Extracts from the testimony of former Public Works Secretary José López in the so-called “notebooks scandal” case continue to surface. Speaking to Federal Prosecutor Carlos Stornelli, López provided more information about the episode in which he was caught red handed throwing bags filled with roughly US $9 million in cash over a convent – and for which he has been in pre-trial arrest since 2016 – as well as the bribery scheme this investigation is trying to prove.
According to journalists with access to the case, López pointed his finger at former Presidents Néstor and Cristina Kirchner as well as their son and National Deputy, Máximo. He said the two former presidents were the ultimate beneficiaries of the bribes, and that Máximo was involved “in the context of ‘La Cámpora,” the Kirchnerite youth organization from which several members rose to prominence in the government, especially during the last Kirchner administration.
López is one of the two former public officials who -so far – has decided to collaborate with the justice system in the investigation of the case, the other one being Claudio Uberti. López made the decision on Friday but, in contrast with Uberti, has not managed to reach a plea deal yet. Prosecutor Stornelli suggested Federal Judge Claudio Bonadio to approve it, but he considers López has yet to provide more information to do so.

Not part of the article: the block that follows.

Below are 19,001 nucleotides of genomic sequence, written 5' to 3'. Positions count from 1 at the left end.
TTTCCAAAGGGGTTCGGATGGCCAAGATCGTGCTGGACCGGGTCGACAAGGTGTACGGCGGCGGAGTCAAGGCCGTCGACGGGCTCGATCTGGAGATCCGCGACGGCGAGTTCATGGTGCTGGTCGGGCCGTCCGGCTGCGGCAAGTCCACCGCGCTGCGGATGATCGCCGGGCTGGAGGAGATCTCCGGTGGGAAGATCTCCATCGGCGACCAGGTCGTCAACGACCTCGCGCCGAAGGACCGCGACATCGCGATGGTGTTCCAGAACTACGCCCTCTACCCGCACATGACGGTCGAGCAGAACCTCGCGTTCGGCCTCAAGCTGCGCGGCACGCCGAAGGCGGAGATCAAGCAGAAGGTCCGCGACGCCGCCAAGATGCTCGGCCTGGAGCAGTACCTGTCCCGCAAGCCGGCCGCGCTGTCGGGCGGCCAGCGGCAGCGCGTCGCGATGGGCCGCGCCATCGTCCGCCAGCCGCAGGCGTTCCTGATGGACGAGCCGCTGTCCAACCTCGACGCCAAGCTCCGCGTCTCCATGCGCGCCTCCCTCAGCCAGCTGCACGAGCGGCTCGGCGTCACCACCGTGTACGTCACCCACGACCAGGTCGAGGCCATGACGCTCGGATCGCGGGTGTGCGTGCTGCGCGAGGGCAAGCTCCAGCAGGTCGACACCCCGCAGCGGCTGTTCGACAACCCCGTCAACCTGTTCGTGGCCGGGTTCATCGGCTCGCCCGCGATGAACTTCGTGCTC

In his first appearance before Stornelli last Friday, López said that in 2013 he was instructed to “raise” money for the 2013 Congressional elections’ campaign, “with the sole purpose of destroying Sergio Massa,” who had left the government that year and created his own party, the Frente Renovador.
Nonetheless, given the magnitude of his testimonies, López entered the witness protection program and was taken to an area of the Ezeiza prison – where he has been since 2016 – away from other former Kirchnerite officials, such as former Vice President Amado Boudou and former Transportation Secretary Ricardo jaime, to prevent any potential retaliation.
In another passage of his testimony, López reiterated that the infamous bags have ties with the bribes being investigated in this case. “They are part of the same scheme,” he said. Moreover, he reaffirmed the bags did not belong to him, but to “people from the political landscape.” “He talked about the ‘main authorities’ of the Executive Branch, saying they demanded the raising of those funds,” indicates Clarín journalist Lucía Salinas.
López had already made a similar statement on August 10, in the beginning of the trial that began as a result of the”bags” episode. Back then, he assured the money was not his, but belonged to “several people from the political landscape” who, through intelligence agents, forced him to take it to the now-infamous convent. Moreover, he assured he does not know who these characters are and “doesn’t want to know,” indicating that he would not reveal all that he knows to protect him and his family.
A large part of López’s statements are under secrecy, due to their relevance for the investigation.